In recent months, the legal community has been and continues to be rife with debate surrounding the proposed changes to the limits on the value of personal injury claims, and the effect that these changes will have on both Claimants and their legal representatives. The overriding change being that the Government proposes increasing the value of small claims from the current limit of £1,000 to £5,000.

This means that a Personal Injury claim would have to be worth in excess of £5,000 in order for the successful party to be able to claim back any of their legal fees from their opponent.

The Government believe that the current system is flawed due to the fact that there is minimal/low risk to a client bringing a personal injury claim under a Conditional Fee Agreement, which may not have much merit. As a result, insurance companies are left to meet the claimants’ legal costs. Insurance companies claim this is then reflected in premiums charged to motorists.

How important is legal representation in personal injury matters?

The general consensus has always been that personal injury claims require legal assistance due the complexity of situations that often arise.

It is certainly difficult, some may say near on impossible, for an ordinary member of the public to value the injuries they sustained in an accident. In essence, this is due to the fact that injuries are quantified in accordance with Judicial Studies Board guidelines and case law. Therefore, if those bringing a claim are not familiar with these guidelines (which most are not) they will not know how much their injury is worth.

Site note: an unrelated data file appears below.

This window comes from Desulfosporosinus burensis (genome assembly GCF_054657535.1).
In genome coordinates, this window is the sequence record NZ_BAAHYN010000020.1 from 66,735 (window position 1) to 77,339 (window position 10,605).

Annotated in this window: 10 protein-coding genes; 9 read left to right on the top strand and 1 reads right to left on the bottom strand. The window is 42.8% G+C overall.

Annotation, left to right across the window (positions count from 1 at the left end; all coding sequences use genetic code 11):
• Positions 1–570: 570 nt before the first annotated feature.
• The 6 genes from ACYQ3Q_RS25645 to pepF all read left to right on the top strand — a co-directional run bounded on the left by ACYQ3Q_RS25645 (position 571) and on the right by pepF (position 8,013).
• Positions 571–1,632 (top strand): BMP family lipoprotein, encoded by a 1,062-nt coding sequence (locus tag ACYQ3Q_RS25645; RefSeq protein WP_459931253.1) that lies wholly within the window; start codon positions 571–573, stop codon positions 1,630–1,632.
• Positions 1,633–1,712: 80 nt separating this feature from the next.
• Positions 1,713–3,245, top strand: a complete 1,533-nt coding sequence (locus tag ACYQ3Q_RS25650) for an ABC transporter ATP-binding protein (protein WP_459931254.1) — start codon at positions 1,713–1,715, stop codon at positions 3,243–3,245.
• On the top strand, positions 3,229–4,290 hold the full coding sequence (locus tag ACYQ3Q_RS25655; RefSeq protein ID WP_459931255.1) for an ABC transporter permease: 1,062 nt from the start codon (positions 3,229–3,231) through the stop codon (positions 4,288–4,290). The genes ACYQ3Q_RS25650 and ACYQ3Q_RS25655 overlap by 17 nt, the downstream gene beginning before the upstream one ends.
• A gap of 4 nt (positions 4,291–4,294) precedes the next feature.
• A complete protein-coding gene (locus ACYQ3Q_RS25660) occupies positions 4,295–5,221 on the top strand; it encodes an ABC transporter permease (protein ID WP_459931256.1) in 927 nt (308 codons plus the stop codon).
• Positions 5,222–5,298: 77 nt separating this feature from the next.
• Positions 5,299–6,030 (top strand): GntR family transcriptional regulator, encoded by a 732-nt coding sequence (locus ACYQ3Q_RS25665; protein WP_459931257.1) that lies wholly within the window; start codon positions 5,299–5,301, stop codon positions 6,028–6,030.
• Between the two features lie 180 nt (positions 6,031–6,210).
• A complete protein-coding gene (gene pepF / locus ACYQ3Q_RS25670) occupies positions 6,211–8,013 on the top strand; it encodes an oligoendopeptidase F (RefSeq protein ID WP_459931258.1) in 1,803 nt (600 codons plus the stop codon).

It is arguable that without legal assistance, some personal injury claims may not fulfil their full potential and worth.

Contingency fees

At present, solicitors are not allowed to undertake work for claimants on a ‘contingency fee’ basis. This means that they are not allowed to work on the basis that they will receive a percentage of the clients’ damages.

However, the proposed changes come with the suggestion that this rule be changed. The new rules will allow solicitors to enter into ‘damages-based agreements’ with their clients, which means that the solicitors can take anything up to a maximum of 25% of the damages. This spells bad news for claimants, for obvious reasons.

The effects on Claimants

Raising the small limits to £5,000 will undoubtedly have a negative effect on Claimants because very few cases reach such figures. Therefore, Claimants with personal injury cases worth less than £5,000 will soon find themselves having to pay for all of their legal fees out of their compensation.

The result of the changes is likely to be an increase in the number of claimants trying to deal directly with their insurance company. The consequence of this is that cases will be under settled due to the fact that the claimant won’t be able to afford legal representation on their side and therefore know the true value of their claim.

It is evident that Claimants who have a legitimate low value personal injury claim are going find themselves at a disadvantage from the outset, unlike insurers who are going to be in a significantly better position.

Who will benefit from these changes?

In no uncertain terms, the proposed changes are significantly more favourable to those defending a claim over those bringing a claim. Many believe that these changes serve only to benefit the insurance companies. The changes would suggest that people are being discouraged from claiming for personal injury and even if they do so without legal representation, the insurance companies will be presented with cheaper options for settling.

People who believe that they have a legitimate personal injury claim have a small window in which they can still make a claim under the current limit. It goes without saying that it is wise to get these claims in as soon as possible in order to claim and keep a substantial amount in damages.